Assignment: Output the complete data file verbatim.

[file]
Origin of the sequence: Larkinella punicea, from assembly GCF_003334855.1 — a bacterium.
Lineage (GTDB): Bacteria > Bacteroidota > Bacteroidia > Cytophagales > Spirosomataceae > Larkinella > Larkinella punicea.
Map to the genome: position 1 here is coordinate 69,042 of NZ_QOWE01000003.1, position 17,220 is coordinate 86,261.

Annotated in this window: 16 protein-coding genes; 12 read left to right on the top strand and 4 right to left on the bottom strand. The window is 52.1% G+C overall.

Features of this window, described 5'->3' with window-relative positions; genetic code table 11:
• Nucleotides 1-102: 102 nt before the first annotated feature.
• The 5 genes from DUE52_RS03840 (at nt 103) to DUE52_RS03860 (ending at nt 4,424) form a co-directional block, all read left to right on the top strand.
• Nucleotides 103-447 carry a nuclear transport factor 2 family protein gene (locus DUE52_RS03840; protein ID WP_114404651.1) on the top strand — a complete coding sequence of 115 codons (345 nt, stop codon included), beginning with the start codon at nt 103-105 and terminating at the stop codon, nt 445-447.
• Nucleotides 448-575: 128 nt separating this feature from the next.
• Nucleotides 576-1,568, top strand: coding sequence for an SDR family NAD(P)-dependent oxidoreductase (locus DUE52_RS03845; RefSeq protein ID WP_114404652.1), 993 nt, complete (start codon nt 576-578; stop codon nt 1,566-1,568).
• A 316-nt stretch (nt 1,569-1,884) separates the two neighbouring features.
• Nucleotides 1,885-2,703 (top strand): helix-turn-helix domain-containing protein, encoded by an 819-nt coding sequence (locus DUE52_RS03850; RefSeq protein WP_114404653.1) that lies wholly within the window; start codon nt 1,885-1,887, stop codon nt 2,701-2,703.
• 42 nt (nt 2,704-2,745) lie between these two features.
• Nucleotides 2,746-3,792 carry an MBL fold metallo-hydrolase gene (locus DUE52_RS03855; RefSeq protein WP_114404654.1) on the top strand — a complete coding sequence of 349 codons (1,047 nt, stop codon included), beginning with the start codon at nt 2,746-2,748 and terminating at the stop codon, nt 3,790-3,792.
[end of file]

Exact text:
Origin of the sequence: Larkinella punicea, from assembly GCF_003334855.1 — a bacterium.
Lineage (GTDB): Bacteria > Bacteroidota > Bacteroidia > Cytophagales > Spirosomataceae > Larkinella > Larkinella punicea.
Map to the genome: position 1 here is coordinate 69,042 of NZ_QOWE01000003.1, position 17,220 is coordinate 86,261.

Annotated in this window: 16 protein-coding genes; 12 read left to right on the top strand and 4 right to left on the bottom strand. The window is 52.1% G+C overall.

Features of this window, described 5'->3' with window-relative positions; genetic code table 11:
• Nucleotides 1-102: 102 nt before the first annotated feature.
• The 5 genes from DUE52_RS03840 (at nt 103) to DUE52_RS03860 (ending at nt 4,424) form a co-directional block, all read left to right on the top strand.
• Nucleotides 103-447 carry a nuclear transport factor 2 family protein gene (locus DUE52_RS03840; protein ID WP_114404651.1) on the top strand — a complete coding sequence of 115 codons (345 nt, stop codon included), beginning with the start codon at nt 103-105 and terminating at the stop codon, nt 445-447.
• Nucleotides 448-575: 128 nt separating this feature from the next.
• Nucleotides 576-1,568, top strand: coding sequence for an SDR family NAD(P)-dependent oxidoreductase (locus DUE52_RS03845; RefSeq protein ID WP_114404652.1), 993 nt, complete (start codon nt 576-578; stop codon nt 1,566-1,568).
• A 316-nt stretch (nt 1,569-1,884) separates the two neighbouring features.
• Nucleotides 1,885-2,703 (top strand): helix-turn-helix domain-containing protein, encoded by an 819-nt coding sequence (locus DUE52_RS03850; RefSeq protein WP_114404653.1) that lies wholly within the window; start codon nt 1,885-1,887, stop codon nt 2,701-2,703.
• 42 nt (nt 2,704-2,745) lie between these two features.
• Nucleotides 2,746-3,792 carry an MBL fold metallo-hydrolase gene (locus DUE52_RS03855; RefSeq protein WP_114404654.1) on the top strand — a complete coding sequence of 349 codons (1,047 nt, stop codon included), beginning with the start codon at nt 2,746-2,748 and terminating at the stop codon, nt 3,790-3,792.